Hot spring and summer weather means that a lot of people spend more time playing and running around outside. It also means the re-growth of poison ivy, poison oak and poison sumac, which can cause a lot of problems. As many as 50% of people who come into contact with these poisonous plants will have an allergic reaction to them. Knowing what they look like and avoiding contact with them is the first step in avoiding an itchy, painful rash, or worse, a severe reaction requiring medication, writes Westchester Health Pediatrics pediatrician Dr. Peter Richel in a timely blog.
Know what poison ivy, poison oak and poison sumac look like so you can avoid them
Poison ivy, poison oak and poison sumac grow low in the spring but travel up trees and fences in the summer and fall. As well as affecting humans by way of direct contact, these plants can also spread their irritation if they are part of leaf burning in the fall.
Generally in the northeast, poison ivy is the primary plant that causes a skin reaction. The old adage, “leaves of three, let them be” — describing three leaflets from one stem, sometimes reddish — is generally accurate. (A Google search on the Internet will provide you with many pictures of all three plants.)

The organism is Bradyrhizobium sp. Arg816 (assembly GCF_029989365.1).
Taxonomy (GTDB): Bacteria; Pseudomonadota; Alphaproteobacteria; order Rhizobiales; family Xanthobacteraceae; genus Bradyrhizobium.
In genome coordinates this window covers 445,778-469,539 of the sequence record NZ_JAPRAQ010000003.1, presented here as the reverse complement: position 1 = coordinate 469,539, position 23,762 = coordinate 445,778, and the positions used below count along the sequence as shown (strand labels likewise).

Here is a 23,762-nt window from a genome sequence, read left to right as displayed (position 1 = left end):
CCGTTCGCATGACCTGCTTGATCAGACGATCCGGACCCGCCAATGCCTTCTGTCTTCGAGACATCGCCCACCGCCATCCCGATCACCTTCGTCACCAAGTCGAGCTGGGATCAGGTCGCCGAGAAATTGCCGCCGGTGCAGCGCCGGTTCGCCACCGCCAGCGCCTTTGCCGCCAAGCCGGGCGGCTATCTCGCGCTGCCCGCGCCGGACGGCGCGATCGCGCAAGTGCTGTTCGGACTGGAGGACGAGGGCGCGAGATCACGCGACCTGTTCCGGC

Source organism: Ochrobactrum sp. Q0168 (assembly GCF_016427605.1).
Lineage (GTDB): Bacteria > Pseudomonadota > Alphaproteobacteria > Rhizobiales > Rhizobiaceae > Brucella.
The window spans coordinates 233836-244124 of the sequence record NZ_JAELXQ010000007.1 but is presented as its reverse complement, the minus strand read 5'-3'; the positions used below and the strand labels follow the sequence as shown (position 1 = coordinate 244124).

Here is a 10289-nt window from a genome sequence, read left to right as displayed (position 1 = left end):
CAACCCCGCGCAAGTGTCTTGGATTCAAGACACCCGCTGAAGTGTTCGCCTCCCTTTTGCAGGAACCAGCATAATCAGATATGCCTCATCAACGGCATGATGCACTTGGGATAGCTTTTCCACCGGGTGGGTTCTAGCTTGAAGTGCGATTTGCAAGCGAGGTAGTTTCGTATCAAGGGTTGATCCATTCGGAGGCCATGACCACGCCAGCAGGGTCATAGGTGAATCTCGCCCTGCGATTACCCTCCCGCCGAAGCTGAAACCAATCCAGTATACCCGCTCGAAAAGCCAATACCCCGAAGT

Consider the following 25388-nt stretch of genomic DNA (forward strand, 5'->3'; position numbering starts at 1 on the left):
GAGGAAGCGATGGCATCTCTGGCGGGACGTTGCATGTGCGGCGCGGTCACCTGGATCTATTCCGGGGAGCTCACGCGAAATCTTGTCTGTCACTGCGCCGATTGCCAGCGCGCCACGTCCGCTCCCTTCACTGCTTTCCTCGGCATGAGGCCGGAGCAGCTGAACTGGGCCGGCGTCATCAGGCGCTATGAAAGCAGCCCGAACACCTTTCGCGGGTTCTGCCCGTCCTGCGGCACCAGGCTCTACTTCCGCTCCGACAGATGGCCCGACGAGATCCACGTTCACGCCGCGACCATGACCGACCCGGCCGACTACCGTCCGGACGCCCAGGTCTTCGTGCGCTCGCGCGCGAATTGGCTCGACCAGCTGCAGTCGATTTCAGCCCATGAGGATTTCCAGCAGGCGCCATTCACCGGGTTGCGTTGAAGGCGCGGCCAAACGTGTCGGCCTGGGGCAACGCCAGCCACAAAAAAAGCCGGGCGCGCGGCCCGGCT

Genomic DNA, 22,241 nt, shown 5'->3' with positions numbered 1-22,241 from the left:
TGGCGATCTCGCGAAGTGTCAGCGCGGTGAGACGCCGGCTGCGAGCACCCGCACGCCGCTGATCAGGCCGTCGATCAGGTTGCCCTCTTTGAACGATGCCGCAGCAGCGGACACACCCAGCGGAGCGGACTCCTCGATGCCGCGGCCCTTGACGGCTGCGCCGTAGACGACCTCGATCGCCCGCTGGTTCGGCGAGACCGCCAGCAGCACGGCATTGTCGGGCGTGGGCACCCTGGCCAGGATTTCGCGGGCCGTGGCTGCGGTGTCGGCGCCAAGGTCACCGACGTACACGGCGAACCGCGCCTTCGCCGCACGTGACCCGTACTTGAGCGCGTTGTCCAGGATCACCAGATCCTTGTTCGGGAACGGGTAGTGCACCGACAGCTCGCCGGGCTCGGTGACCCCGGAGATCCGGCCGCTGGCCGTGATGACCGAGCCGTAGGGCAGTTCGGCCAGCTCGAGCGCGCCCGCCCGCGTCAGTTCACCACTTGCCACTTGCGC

The allergic substance on these plants is called urushiol. Avoiding contact with it is the best prevention; wearing long pants, shirt sleeves and gloves when outside or gardening is encouraged.
Urushiol adheres to skin, clothing and pet hair. If exposure occurs, it is best to wash your skin as soon as possible. Remove all clothing and wash it also.
Here’s what to do if you’ve been exposed to poisonous plants
If exposed, it is important to keep the skin clean and not to break the skin while scratching (which can cause a bacterial skin infection). There are a variety of products (Tecnu, Zanfel, Goop Hand Cleaner and any surfactant-based dishwashing product) that can help in the removal of the offending substance.
After exposure, symptoms usually occur within the first 4 days and appear as a pink or reddened area with small fluid-filled bumps, typically in a linear pattern. (It is a common misconception that the fluid within these lesions spread the rash; this is incorrect.) The skin reaction will continue to spread and increase from 1-2 weeks, regardless of most treatments.
There are many OTC products which help relieve the symptoms of poisonous plant exposure: ITCH-X, calamine lotion and topical astringents are some effective options for minor cases. The mainstay of treatment is topical corticosteriods: 1% creams can be purchased over the counter but stronger ones need a physician’s prescription.
Gentle interventions such as cool compresses and oatmeal baths may provide some relief, and oral antihistamines may provide relief with sleep. In severe cases, an oral steroid will be prescribed.
To read Dr. Richel’s blog in full, click here.